Star Gazing

Big Bend’s remote location gives way to crystal clear night skies, especially in winter. In fact, Big Bend is known for having the lowest amount of light pollution out of all the national parks in the contiguous United States. Gaze up at an indigo quilt to discover constellations and wish upon a shooting star.

What major sights should I see in Big Bend National Park?

While the major sights in Big Bend National Park are, of course, the far-reaching views, desert mesas, and craggy mountains, there are a few extras to see along the way. Here are some of the best major sights, aside from the natural wonders, in Big Bend National Park.

Fossil Discovery Exhibit

Big Bend’s geological footprint is chock-full of fossils—over 1,200 kinds to be exact. Shockingly intact dinosaur fossils have been found in the park, including a giant pterosaur, tyrannosaur, hadrosaurs, and a giant alligator. The Fossil Discovery Exhibit teaches the next generation of paleontologists and curious adults all about the areas entrancing fossils and diverse geology.

Homer Wilson Ranch

The Homer Wilson Ranch is a historic homestead nestled within Big Bend and touted as one of the largest in all of Texas at the time it was established in 1929.

Terlingua, TX

Terlingua is an eccentric little desert village that was once an original mining settlement located on Big Bend’s doorstep. Pop in to see the eerie ghost town and grab a souvenir to commemorate your trip at the Terlingua Trading Company. A prickly pear margarita at the Starlight Theatre Saloon is just the cherry on top.

Marfa, TX

One of the most quirky enclaves in the Lone Star State is Marfa, Texas, less than a three-hour drive from the entrance to Big Bend. Home to a flourishing arts scene, a surprising foodie scene, and the infamous Marfa Lights, Marfa can’t be missed on a trip to West Texas.

Are there any national parks or state parks near Big Bend National Park?

While Big Bend National Park is the star of the show in this region of Texas, there are a couple exciting day trips that are worth your while. Here are the best state parks near Big Bend.

Big Bend Ranch State Park

Big Bend Ranch State Park is a continuation of the beauty and awe-inspiring scenery and environments you’ll find in Big Bend National Park. If you’re still craving more after your trip through the national park, this is the place to seek out. From mountain biking the rocky trails to channeling your inner cowgirl on horseback, Big Bend Ranch State Park has a lot to offer the adventurous outdoorsmen.

Balmorhea State Park

Craving a reprieve from the startling desert heat? Only two hours from Big Bend is the tranquil Balmorhea State Park, known for the world’s largest swimming pool that is fed entirely by natural springs. This is the perfect place to set up camp and cool off in the middle of the desert.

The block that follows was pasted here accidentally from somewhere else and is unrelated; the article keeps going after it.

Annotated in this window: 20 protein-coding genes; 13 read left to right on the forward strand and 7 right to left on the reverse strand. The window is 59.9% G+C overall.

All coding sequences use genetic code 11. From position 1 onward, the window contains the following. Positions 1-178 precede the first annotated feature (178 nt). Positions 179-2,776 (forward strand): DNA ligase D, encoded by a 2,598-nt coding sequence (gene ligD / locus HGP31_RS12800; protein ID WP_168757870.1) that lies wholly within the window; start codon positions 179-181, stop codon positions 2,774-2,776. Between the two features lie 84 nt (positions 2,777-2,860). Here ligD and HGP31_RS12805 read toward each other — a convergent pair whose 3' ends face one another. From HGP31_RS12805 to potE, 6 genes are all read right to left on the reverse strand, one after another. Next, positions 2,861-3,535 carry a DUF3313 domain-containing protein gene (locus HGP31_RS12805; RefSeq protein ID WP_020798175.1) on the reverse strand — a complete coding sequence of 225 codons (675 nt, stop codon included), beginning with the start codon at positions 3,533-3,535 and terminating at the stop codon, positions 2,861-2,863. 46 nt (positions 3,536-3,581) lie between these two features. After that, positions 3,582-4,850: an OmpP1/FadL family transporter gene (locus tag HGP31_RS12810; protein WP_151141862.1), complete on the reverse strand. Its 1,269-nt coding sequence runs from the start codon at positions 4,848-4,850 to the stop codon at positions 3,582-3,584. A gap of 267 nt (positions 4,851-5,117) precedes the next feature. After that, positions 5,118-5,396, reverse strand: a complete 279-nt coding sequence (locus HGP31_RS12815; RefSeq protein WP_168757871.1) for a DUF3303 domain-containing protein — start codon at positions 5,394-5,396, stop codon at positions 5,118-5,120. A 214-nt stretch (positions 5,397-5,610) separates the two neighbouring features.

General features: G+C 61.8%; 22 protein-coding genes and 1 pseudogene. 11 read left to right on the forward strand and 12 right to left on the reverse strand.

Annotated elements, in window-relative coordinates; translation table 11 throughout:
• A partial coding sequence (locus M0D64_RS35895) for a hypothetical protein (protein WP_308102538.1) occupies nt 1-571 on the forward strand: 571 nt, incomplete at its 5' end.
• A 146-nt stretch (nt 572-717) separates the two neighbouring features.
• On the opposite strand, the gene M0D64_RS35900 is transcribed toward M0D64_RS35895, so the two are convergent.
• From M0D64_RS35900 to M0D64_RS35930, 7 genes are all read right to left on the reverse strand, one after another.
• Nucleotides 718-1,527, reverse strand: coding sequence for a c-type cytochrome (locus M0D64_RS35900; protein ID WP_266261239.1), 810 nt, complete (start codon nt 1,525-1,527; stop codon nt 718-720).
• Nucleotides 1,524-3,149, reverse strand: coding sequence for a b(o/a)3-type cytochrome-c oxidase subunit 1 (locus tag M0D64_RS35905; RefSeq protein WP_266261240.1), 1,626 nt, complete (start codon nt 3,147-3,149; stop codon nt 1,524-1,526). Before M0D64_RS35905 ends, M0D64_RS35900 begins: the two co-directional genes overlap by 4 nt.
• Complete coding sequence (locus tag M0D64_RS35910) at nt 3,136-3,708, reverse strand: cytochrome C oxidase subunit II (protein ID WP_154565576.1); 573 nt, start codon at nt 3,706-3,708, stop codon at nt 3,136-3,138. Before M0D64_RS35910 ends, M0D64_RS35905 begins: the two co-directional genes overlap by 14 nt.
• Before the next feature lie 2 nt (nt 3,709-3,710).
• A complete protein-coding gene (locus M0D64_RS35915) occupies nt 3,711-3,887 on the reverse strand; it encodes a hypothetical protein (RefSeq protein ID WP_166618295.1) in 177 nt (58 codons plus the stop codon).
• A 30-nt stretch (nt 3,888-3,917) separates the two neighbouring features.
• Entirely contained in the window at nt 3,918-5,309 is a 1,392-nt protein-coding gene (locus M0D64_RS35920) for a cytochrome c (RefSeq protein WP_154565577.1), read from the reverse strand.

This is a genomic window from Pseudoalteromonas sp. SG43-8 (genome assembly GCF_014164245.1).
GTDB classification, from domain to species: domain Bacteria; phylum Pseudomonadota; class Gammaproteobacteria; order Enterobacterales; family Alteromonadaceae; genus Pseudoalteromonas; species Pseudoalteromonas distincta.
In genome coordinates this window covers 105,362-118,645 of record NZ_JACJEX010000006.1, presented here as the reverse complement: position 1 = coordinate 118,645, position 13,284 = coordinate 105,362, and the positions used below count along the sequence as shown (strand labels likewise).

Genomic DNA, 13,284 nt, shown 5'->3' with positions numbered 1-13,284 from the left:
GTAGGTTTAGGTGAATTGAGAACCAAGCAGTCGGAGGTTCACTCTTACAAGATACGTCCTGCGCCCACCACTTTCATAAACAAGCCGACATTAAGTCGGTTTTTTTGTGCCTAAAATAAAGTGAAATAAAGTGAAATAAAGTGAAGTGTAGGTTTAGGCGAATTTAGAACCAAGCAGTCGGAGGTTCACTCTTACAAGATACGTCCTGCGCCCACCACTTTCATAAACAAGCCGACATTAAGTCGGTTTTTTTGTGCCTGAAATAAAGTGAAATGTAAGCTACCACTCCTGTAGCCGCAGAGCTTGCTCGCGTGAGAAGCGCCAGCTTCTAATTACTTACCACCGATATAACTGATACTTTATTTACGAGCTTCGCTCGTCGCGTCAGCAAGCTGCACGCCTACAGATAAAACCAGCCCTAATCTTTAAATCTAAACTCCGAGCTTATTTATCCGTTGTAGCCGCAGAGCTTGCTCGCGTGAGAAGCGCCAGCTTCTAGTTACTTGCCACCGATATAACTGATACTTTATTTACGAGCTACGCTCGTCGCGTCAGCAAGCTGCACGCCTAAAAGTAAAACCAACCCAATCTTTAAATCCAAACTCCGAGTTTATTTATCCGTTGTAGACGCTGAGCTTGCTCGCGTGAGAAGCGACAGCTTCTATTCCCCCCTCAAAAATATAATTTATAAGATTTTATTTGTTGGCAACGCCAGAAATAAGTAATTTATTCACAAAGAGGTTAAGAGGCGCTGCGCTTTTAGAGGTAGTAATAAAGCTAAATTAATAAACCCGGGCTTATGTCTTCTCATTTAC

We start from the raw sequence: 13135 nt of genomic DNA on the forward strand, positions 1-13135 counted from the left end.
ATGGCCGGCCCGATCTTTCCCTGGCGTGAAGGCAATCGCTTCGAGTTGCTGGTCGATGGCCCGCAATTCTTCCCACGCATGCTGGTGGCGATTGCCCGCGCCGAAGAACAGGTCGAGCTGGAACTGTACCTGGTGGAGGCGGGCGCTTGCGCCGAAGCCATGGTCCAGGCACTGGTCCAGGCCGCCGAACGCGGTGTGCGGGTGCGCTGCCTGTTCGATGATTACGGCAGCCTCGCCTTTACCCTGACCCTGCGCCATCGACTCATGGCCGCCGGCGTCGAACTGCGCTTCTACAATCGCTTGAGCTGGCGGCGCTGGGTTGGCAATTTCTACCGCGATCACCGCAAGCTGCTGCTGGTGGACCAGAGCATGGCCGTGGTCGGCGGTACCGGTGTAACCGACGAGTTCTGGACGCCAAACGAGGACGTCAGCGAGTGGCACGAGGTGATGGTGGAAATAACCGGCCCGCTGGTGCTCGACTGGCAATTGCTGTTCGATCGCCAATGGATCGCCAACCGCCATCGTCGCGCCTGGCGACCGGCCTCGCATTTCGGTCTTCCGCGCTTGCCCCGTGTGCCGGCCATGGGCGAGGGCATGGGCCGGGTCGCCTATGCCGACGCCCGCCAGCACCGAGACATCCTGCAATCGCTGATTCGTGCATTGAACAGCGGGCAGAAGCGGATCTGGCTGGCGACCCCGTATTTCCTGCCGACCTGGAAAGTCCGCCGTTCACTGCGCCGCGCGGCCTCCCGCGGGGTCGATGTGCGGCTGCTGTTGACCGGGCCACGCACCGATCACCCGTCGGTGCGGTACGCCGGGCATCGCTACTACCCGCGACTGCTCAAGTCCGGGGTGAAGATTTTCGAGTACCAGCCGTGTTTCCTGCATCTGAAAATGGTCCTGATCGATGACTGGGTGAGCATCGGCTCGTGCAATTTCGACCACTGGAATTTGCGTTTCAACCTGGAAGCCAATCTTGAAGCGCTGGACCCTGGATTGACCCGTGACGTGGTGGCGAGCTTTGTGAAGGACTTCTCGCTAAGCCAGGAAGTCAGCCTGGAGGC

Where are the best places to eat near Big Bend National Park?

For its remote location in the Chihuahuan Desert, Big Bend National Park has a surprising variety of delicious restaurants and saloons to grab a meal. Sip a prickly pear margarita and reward yourself with chicken fried antelope after a hard day’s hike. Here are some of the best places to eat near Big Bend National Park.

Chisos Mountain Lodge

(Big Bend National Park)

Located in the heart of the park, the Chisos Mountain Lodge offers a breakfast buffet and Tex-Mex specialties for lunch and dinner. This is the only restaurant within the park itself and also a great spot to stock up on ice, water, ice cream, snacks, and other goodies before making camp.

Bad Rabbit Cafe


The Bad Rabbit Cafe, housed within the Terlingua Ranch, is a great place to grab country-inspired dishes like chicken fried steak and fried okra, as well as cheeseburgers and fries. The perfect meal after hiking all day. There’s even live music in the evenings!

Starlight Theatre Restaurant & Saloon


A historic landmark in isolated Terlingua, TX, the Starlight Theatre Restaurant is a permanent fixture near the historic and spooky ghost town. They feature a full bar with specialty margaritas and local dishes like the Texas Antelope Burger, mesquite smoked brisket, and their famous Terlingua chili.

Candelilla Café


Tucked away in tiny Lajitas, TX is the Candelilla Café. Their delicious menu of American favorites with a Texas twist includes ocotillo bites, tortilla soup, and the Lajitas fajitas. The Thirsty Goat Saloon, right next door, also serves up homemade pizzas and other bar food.

12 Gage Restaurant


One of the only upscale restaurants near Big Bend National Park, 12 Gage is an ode to rustic but elegant fare like fried quail and beef tenderloin. Their wine list is also curated and extensive.

What are some camping mistakes to avoid when camping near Big Bend National Park?